New Chair Janet Yellen was apparently more eager to take the reins of the Federal Reserve than most of us knew. As Fed-watchers awaited release of the minutes from the regularly scheduled meeting March 18-19, we got the unexpected news that the central bank's policymakers held a video conference in early March.
Unlike during the financial crisis, this extra huddle by the policy panelists wasn't in response to some rapidly unfolding market meltdown. Instead, the members of the Federal Open Market Committee discussed how to best frame "forward guidance" suggesting when the Fed might raise its benchmark interest rate, the federal funds rate.
A re-examination of the 'threshold'
At issue was the Fed's previous message that revolved around a "threshold" 6.5 percent unemployment rate that might trigger a rate hike. Minutes from the March 4 electronic gathering say: "Participants agreed that the existing forward guidance, with its reference to a 6.5 percent threshold for the unemployment rate, was becoming outdated as the unemployment rate continued its expected gradual decline."
This was apparently a way of getting the central bank's ducks lined up for the big meeting later in March.
Yellen took over from Chairman Ben Bernanke in early February.
The mid-March meeting
The minutes of the March 18-19 meeting indicate FOMC members were concerned that their own forecasts for a faster rise in the federal funds rate could mislead the markets and the public into thinking they weren't as likely to keep providing support for the economy. The forecasts were part of a chart, their so-called Summary of Economic Projections.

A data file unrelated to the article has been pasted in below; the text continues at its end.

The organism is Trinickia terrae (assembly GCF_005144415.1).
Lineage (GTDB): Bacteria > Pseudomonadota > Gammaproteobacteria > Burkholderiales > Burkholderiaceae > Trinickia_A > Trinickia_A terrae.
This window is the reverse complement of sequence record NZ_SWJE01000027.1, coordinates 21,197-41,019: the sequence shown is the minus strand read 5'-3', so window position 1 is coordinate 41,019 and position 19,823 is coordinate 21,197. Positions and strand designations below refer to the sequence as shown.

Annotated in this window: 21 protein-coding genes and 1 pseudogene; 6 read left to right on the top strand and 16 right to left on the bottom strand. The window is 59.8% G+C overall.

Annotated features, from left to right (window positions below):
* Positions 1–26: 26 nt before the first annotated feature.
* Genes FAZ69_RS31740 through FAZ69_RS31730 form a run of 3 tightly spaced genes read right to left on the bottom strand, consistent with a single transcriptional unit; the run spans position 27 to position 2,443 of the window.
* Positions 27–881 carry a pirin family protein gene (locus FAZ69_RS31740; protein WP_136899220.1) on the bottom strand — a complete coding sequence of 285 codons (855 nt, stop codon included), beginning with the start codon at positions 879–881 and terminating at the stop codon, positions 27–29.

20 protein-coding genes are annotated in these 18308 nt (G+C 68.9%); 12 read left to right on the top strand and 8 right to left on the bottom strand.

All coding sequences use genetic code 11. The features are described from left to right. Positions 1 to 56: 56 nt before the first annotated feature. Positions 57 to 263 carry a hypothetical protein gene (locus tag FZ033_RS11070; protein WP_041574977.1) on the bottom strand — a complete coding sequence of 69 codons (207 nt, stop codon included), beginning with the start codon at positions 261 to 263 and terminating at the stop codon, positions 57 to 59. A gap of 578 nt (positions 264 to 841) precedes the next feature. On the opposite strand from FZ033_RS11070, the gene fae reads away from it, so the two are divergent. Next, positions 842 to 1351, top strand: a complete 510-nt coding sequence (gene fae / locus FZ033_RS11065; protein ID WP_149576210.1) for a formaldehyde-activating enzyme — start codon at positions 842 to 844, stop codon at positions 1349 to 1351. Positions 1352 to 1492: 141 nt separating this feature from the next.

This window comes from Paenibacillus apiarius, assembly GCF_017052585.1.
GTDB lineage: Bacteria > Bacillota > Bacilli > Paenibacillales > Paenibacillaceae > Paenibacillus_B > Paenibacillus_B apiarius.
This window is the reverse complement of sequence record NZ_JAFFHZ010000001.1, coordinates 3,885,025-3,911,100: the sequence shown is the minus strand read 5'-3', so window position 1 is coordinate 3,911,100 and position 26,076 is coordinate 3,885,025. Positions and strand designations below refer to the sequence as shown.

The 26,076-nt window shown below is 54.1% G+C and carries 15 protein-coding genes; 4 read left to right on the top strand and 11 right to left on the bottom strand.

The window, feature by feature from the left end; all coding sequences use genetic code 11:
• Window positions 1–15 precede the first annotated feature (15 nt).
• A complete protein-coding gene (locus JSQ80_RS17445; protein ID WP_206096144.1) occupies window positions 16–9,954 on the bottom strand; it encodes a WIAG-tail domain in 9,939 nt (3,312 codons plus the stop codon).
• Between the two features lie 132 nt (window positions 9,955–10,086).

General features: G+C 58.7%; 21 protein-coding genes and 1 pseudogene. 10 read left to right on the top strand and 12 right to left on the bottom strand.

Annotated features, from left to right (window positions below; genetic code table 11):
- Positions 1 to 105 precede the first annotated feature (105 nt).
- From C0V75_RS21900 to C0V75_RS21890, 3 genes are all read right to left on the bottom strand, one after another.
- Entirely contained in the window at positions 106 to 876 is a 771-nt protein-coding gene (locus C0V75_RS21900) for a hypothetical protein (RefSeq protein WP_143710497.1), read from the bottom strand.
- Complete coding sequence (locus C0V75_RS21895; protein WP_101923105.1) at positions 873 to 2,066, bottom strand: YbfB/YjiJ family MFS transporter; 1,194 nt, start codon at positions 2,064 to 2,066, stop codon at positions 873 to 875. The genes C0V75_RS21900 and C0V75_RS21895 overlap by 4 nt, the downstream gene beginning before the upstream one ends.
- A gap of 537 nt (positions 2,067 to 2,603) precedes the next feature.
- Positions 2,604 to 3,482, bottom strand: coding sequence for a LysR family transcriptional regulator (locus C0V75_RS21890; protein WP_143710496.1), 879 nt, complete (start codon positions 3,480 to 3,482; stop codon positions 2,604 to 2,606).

The minutes mention that some feared the chart could be "misconstrued." During her news conference immediately following the meeting, Yellen said the Fed's official written statement was more important than the chart.
During the meeting, policymakers ditched the promise to keep the federal funds rate low until after the jobless rate hits 6.5 percent. The FOMC now pledges to consider a wider range of qualitative measures when deciding when to begin boosting rates.
The minutes show that all but three of the 16 FOMC members expect rates to rise in 2015. In reaction, IHS Global Insight economist Paul Edelstein says, "We continue to expect the Fed to raise interest rates toward the end of 2015, probably in September."
Inflation hawks vs. economy hawks
At the two-day meeting, the Fed again reduced its monthly asset purchases by $10 billion, now at $55 billion a month, with further reductions in that economic stimulus expected in coming months.
The minutes indicate that one of Yellen's biggest challenges involves bridging the divide between the "inflation hawks" and the "economy hawks" on the open market committee, says economist Joel Naroff, president of Naroff Economic Advisors.
"What you see on this is that the inflation hawks have been wanting to end the asset purchases for a long time now. They would have started a year before the Fed started it and they want it accelerated," Naroff says. The inflation hawks are "not uncomfortable talking about rate hikes."
On the other side, Naroff says others are worried about risking "prematurely stepping on the brake."
Most Fed officials are "willing to err on the side of too much accommodation, rather than too little," says Naroff. The others, he says, are more worried that current policies risk building up inflation pressures.
Assuming another surprise video conference isn't held in the interim, the Fed meets again April 29-30.
Do you think the Fed is worried too much or too little about inflation?
And if the language of the central bank makes your head spin, check out What did the Federal Reserve say?
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